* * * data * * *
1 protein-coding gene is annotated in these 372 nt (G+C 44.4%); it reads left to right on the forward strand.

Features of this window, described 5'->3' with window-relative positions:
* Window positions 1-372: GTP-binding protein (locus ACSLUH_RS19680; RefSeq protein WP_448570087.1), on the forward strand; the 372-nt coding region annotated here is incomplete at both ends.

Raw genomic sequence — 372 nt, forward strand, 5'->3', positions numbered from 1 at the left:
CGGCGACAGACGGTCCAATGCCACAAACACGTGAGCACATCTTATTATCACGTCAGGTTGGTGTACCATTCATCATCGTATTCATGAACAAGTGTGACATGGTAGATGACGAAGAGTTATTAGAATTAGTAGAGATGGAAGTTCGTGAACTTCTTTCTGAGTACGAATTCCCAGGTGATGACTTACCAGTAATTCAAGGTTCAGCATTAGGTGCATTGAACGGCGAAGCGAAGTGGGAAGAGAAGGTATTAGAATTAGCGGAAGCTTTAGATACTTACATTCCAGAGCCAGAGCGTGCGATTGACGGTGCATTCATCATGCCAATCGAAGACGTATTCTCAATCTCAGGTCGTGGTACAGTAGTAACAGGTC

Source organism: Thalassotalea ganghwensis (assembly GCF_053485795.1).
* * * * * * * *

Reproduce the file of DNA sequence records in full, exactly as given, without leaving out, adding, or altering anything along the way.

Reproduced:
1 protein-coding gene is annotated in these 372 nt (G+C 44.4%); it reads left to right on the forward strand.

Features of this window, described 5'->3' with window-relative positions:
* Window positions 1-372: GTP-binding protein (locus ACSLUH_RS19680; RefSeq protein WP_448570087.1), on the forward strand; the 372-nt coding region annotated here is incomplete at both ends.

Raw genomic sequence — 372 nt, forward strand, 5'->3', positions numbered from 1 at the left:
CGGCGACAGACGGTCCAATGCCACAAACACGTGAGCACATCTTATTATCACGTCAGGTTGGTGTACCATTCATCATCGTATTCATGAACAAGTGTGACATGGTAGATGACGAAGAGTTATTAGAATTAGTAGAGATGGAAGTTCGTGAACTTCTTTCTGAGTACGAATTCCCAGGTGATGACTTACCAGTAATTCAAGGTTCAGCATTAGGTGCATTGAACGGCGAAGCGAAGTGGGAAGAGAAGGTATTAGAATTAGCGGAAGCTTTAGATACTTACATTCCAGAGCCAGAGCGTGCGATTGACGGTGCATTCATCATGCCAATCGAAGACGTATTCTCAATCTCAGGTCGTGGTACAGTAGTAACAGGTC

Source organism: Thalassotalea ganghwensis (assembly GCF_053485795.1).